Published on April 5, 2013 By:David Mulcahy · Filed under: Planning Guidelines; Tagged as: ,
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  • The Department of the Environment, Community and Local Government, in conjunction with the Department of Communications, Energy and Natural Resources, intends to undertake a technical update of the guidance on noise (including separation distance) and shadow flicker in the Wind Energy Development Guidelines 2006.

    It is understood that a Private Members Bill is currently proposing increasing the setback from houses from 500 metres to as much as 2 kilometres to protect residential amenity.  This increased setback would restrict wind farm development to only a small portion of the country suitable wind farm development.

    Comments are invited by the Department of the Environment, Community and Local Government on these aspects of the Guidelines before February 15th, 2013.

    Published on February 6, 2013 By:David Mulcahy · Filed under: Green Energy, Planning Guidelines; Tagged as: , ,
    1 Comment
  • The Department of Environment, Community and Local Government have published guidelines for planning authority’s in relation to development contributions (planning levies).

    Key features of the new guidance include:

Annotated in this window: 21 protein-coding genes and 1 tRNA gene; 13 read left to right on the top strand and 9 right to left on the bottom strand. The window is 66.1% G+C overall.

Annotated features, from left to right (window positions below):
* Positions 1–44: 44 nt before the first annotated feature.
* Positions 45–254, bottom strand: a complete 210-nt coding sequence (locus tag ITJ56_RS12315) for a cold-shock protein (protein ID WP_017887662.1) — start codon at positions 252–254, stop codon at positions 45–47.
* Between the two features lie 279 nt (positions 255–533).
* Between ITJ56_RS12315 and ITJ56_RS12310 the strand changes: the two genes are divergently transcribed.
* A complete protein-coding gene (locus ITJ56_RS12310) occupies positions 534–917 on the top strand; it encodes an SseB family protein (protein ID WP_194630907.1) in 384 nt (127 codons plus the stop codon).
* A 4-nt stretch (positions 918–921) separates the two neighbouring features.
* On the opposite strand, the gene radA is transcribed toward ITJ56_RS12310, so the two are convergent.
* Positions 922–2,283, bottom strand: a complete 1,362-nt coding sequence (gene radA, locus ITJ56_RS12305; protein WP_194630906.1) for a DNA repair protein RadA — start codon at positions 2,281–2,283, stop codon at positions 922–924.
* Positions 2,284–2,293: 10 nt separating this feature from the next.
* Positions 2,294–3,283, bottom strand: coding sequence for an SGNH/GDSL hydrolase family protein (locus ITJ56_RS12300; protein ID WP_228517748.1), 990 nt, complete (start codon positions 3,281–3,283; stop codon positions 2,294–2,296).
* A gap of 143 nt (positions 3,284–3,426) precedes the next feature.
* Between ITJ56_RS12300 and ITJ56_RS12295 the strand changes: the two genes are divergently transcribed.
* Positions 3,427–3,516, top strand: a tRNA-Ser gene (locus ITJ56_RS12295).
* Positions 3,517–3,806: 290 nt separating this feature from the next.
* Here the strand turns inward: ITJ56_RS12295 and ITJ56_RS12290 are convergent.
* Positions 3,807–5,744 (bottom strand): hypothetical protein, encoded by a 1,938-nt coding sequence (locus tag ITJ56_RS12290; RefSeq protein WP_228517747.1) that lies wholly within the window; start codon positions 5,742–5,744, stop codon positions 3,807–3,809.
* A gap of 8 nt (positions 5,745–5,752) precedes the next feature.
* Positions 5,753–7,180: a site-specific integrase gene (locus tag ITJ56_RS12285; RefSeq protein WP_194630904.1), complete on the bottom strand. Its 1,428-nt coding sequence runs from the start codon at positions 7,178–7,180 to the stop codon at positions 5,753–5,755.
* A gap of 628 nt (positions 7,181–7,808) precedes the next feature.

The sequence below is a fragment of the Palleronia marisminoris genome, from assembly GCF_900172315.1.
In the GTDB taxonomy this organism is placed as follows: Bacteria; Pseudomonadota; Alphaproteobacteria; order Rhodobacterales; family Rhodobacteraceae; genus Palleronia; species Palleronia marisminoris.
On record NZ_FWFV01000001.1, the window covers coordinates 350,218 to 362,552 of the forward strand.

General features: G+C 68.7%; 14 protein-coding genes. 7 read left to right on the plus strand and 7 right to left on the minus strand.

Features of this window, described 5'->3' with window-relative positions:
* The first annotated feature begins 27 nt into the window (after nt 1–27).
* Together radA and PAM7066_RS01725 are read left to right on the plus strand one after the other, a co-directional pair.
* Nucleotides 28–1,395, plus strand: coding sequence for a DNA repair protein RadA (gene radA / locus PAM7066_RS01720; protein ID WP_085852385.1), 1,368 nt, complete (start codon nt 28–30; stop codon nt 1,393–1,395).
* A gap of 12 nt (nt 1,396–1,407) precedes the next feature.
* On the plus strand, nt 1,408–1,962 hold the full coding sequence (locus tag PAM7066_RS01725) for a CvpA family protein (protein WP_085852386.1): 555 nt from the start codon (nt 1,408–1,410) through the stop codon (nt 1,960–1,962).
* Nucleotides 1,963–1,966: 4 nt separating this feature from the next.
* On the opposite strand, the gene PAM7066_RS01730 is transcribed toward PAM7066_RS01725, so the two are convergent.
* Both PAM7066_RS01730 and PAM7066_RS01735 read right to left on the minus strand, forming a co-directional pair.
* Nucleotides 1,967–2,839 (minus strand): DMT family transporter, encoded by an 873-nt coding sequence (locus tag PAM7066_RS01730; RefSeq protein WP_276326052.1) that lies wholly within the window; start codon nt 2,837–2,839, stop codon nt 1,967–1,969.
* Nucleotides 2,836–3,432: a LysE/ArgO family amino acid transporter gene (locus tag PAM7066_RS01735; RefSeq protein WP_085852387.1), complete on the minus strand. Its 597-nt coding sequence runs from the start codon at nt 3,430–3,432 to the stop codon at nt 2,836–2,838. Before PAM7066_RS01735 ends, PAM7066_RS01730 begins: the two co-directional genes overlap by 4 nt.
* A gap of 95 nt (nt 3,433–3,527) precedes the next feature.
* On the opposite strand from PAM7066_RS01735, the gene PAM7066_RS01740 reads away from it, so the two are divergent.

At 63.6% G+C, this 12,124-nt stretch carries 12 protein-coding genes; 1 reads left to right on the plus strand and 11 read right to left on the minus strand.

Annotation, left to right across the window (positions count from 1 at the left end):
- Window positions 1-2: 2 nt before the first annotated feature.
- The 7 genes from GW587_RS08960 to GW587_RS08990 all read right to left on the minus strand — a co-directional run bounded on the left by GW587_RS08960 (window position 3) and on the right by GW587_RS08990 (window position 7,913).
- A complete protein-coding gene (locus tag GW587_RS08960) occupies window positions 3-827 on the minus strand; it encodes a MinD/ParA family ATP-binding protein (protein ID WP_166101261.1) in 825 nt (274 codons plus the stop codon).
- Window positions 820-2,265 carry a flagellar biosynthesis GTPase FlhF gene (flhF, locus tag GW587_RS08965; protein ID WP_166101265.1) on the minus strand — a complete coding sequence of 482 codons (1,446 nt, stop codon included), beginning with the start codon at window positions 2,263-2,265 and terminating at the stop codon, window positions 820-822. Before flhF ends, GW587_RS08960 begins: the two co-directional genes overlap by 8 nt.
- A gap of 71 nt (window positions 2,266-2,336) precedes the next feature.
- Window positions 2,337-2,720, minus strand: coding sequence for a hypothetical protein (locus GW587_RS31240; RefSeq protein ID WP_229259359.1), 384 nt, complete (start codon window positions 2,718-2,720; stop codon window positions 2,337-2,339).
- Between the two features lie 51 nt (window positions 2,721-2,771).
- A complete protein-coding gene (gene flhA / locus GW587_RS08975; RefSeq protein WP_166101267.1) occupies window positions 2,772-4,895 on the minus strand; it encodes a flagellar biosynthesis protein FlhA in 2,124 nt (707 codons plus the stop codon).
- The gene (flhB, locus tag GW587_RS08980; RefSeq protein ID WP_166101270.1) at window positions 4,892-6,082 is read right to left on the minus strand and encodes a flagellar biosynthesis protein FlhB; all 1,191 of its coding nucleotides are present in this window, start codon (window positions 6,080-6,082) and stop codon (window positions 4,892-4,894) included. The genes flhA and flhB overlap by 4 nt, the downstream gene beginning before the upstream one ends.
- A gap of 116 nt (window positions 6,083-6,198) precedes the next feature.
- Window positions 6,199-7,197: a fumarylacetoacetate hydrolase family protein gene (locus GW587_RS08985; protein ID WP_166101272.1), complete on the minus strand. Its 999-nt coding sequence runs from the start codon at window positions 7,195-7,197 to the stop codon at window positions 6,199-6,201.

1. A requirement for planning authorities to establish reduced rates of contribution for projects such as:

    • Developments in town centres
    • IDA/Enterprise Ireland projects
    • Broadband and sustainable energy infrastructure
    • Change of use permissions which do not require upgraded infrastructure.

    2. No exemption or waiver should apply to any applications for retention of development. Planning authorities are encouraged to impose higher rates in respect of such applications.

    3. Double charging is prohibited: Any development contribution already levied and paid in respect of a given development should be deducted from the subsequent charge so as to reflect that this development had already made a contribution.

    4. Development contribution schemes should appropriately promote the development of areas prioritised in their core strategies required  (eg: Incentivising activity through lower development contributions in the areas prioritised for development in the core strategy, with a complementary increase in the rate outside of these areas to ensure no shortfall in the council’s budget).

    Published on January 23, 2013 By:David Mulcahy · Filed under: Planning Guidelines; Tagged as: , ,
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  • The Department of Environment, Community and Local Government published new guidelines on planning enforcement on 19th November 2012.

    The guidelines set out:

    •  some examples of the types of activity/development that might constitute breaches of the planning code;
    • the respective roles and responsibilities of the Department of the Environment, Community and Local Government and the planning authorities;